The Higher ED Blog: How one lower-tier municipality made its housing market more affordable
Michelle Madden / February 2, 2015
Langford, BC, spent many years as a bedroom community of Victoria but recently, the city of 29,228 has begun to break out on its own. The population grew by 30 per cent between 2006 and 2011, making it the fastest growing municipality in British Columbia. The residential growth was accompanied by 800,000 ft2 of retail and commercial growth, much of it in the form of big box stores and large format wholesale and distribution centres. Langford can now be considered a shopping and employment centre within the region.
The growth—along with several aesthetic and livability initiatives and Langford’s proximity to high-priced Victoria—have caused housing and land values in the city to increase. While this was good for the city’s tax base, many elected officials and members of the development community saw that housing prices were outpacing increases in income. Both the local development community and the municipal government recognized that the problem called for a regulatory response. A paper that Matthew Baldwin, Langford’s Director of Planning, submitted to the Economic Development Program in 2013 outlined what the city did to improve affordability and describes the award-winning program he helped create and implement.
The first changes happened in 1998 and 1999 when the city amended its zoning bylaws to allow for small lot, single family homes. The new lots could be as small as 220m2, less than a third of the former minimum of 695 m2. The impact was seen immediately with the first of these new build homes selling for $180,000 ($15,000 less than the average resale single family dwelling).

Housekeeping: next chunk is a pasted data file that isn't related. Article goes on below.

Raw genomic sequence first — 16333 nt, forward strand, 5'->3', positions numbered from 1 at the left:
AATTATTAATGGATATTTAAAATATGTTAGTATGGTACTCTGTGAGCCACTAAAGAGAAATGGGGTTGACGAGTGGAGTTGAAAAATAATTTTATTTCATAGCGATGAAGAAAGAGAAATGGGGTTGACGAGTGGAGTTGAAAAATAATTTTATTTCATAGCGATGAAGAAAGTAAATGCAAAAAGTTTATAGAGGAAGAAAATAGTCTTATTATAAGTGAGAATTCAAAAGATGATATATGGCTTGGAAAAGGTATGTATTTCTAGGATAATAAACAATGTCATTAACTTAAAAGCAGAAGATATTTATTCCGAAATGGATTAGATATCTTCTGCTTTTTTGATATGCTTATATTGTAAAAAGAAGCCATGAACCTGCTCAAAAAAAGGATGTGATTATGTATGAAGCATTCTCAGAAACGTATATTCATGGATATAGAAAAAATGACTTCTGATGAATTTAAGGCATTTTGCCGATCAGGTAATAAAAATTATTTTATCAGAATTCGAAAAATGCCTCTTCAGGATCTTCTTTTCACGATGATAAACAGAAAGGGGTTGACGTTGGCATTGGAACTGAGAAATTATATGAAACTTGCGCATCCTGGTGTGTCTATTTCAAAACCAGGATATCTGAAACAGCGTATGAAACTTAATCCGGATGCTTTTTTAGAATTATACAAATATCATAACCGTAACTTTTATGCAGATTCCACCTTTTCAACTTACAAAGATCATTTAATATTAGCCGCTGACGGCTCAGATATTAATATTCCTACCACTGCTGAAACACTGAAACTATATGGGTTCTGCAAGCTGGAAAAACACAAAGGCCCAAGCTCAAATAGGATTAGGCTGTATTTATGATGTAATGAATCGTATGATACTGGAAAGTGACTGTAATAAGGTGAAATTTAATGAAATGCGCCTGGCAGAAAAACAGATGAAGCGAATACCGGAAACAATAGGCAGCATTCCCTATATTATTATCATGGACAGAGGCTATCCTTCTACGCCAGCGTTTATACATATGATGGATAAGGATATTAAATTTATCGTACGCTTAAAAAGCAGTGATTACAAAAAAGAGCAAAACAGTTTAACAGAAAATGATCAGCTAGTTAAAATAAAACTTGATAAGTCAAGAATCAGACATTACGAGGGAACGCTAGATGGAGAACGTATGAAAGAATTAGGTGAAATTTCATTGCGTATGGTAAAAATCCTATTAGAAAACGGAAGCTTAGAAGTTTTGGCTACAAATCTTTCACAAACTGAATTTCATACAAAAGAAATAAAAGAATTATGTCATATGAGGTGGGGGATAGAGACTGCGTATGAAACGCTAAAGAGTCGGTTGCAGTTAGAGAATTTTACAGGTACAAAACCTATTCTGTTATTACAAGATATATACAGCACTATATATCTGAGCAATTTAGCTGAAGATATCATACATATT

Then in 1999, they made it possible to add secondary rental suites in all owner-occupied single family homes. The secondary suite concession had two kinds of impact. First, it legitimized a huge number of illegal secondary suites, which were already present in up to three-quarters of all homes at the time. Second, it made housing more affordable by allowing buyers to factor in expected suite income when getting mortgage financing. Unfortunately, legitimizing the secondary suites did not improve the vacancy rate (it hit a low of 0.5% in 2007) but it did ensure that the illegal suites were inspected and brought up to standard. It also made it possible for new homes to be built with suites, as practically all new homes from that time onwards were.
Further incentivizing of residential development came in the form of mixed-use zoning and tax and monetary incentives for multi-family housing. The latter included reductions in development fees and tax holidays for the construction of rental apartment buildings.
The above changes relieved some pressure, but the real impact came from Langford’s Affordable Housing Program. Designed in close consultation with the local developers association, the program required developers to build one affordable house for every ten (then later, fifteen) market lots. The requirement was built into the zoning bylaw as a bonusing tool—trading increased density for affordable housing. Although it would apply only to developments needing a rezoning, this was practically all new single-family development, due to historic low density zoning patterns.